Jesus Hernandez Arias lay in the Arizona desert, half-blind and freezing.
Dawn was approaching on March 11, 2006. It was cold –- no more than 45 degrees -– and winds upwards of 35 mph only added to the discomfort brought on by unrepentant rain.
Hernandez, a 43-year-old diabetic, had by now lost almost all feeling in his extremities, and his vision amounted to nothing more than varying shades of black. He worried about his blood glucose level, the possibility of paralysis or death.
Hernandez had crossed the U.S.-Mexico border the night before with 17 others who, like him, could not afford a pollero’s guidance.
Most of those in Hernandez’s group were crossing for the same reasons: to find work and send money home to impoverished families, to start new lives in the United States or simply rejoin relatives.
Hernandez’s reason, however, was different: He was crossing the border so others wouldn’t have to.
But altruism cannot dictate the delicate balance of a diabetic’s blood sugar.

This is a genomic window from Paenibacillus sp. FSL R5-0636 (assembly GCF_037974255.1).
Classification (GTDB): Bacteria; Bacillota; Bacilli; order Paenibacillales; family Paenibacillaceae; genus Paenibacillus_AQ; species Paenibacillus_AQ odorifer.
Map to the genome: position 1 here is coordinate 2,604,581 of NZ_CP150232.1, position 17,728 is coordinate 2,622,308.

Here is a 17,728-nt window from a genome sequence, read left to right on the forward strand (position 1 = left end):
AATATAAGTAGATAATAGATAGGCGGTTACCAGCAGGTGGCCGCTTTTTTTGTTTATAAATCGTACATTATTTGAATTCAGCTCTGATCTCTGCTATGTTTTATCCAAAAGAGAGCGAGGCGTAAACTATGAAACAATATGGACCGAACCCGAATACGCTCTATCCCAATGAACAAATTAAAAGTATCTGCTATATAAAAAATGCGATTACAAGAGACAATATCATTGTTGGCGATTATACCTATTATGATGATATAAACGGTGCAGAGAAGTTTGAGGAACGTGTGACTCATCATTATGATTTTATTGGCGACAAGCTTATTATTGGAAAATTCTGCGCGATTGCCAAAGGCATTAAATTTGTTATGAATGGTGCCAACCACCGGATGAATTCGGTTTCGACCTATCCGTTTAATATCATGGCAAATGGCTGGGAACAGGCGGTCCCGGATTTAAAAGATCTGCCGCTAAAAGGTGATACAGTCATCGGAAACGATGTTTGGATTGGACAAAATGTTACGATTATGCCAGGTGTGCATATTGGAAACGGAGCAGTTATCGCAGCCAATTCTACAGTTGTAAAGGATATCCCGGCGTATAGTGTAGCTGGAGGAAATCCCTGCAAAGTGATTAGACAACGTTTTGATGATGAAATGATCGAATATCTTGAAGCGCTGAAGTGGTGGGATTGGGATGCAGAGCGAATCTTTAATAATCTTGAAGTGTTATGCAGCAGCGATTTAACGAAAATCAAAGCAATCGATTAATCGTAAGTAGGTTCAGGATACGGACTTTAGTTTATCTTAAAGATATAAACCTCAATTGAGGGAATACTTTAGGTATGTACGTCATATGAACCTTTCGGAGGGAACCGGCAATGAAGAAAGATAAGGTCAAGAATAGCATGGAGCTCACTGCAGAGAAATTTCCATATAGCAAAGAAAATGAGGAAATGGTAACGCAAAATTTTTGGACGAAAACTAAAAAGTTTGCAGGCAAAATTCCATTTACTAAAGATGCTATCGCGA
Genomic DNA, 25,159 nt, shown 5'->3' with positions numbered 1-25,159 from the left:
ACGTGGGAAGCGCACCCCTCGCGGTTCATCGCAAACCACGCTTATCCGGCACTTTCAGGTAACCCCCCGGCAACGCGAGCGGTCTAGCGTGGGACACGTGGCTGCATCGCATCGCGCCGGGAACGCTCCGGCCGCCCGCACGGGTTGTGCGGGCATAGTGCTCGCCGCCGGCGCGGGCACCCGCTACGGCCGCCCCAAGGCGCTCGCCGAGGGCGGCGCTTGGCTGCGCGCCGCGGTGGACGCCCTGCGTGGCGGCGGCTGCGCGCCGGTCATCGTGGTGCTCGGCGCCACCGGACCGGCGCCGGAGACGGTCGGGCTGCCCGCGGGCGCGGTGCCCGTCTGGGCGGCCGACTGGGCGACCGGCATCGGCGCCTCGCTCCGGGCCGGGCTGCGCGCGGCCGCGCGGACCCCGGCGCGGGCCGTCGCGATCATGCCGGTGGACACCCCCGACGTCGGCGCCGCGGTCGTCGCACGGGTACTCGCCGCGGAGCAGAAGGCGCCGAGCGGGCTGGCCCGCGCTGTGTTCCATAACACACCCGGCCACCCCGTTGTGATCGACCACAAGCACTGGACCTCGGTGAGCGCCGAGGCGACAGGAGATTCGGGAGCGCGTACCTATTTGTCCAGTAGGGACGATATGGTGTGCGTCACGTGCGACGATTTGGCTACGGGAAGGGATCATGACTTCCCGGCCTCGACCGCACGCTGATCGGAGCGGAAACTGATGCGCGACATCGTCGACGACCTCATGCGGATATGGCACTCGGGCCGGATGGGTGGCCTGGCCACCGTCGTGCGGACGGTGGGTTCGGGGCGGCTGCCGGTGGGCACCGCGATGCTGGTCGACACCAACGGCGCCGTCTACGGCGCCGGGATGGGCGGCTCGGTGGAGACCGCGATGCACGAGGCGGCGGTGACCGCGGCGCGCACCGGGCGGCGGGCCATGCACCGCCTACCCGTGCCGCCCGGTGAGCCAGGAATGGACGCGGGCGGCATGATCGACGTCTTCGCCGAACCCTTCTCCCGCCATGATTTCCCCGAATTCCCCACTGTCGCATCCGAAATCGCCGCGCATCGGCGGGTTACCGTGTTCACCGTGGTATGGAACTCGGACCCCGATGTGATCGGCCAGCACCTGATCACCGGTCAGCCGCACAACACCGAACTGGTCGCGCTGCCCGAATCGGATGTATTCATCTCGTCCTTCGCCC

Hernandez, divorced and the father of a young daughter, had moved four months earlier to Veracruz, Mexico, where he’d met numerous coffee growers. He was impressed by their work ethic but alarmed by their impoverished living conditions.
This incongruity, Hernandez soon found, was due to the fact that the growers had no local market. Unable to sell locally at a reasonable price and too poor to transport their beans to locations with high coffee demand, the growers had no choice but to sell to coyotes, who bought the harvested beans at low prices and resold them to large coffee companies for exorbitant profits.
This had been going on for decades, and the poorer the growers grew the more insoluble their plight became.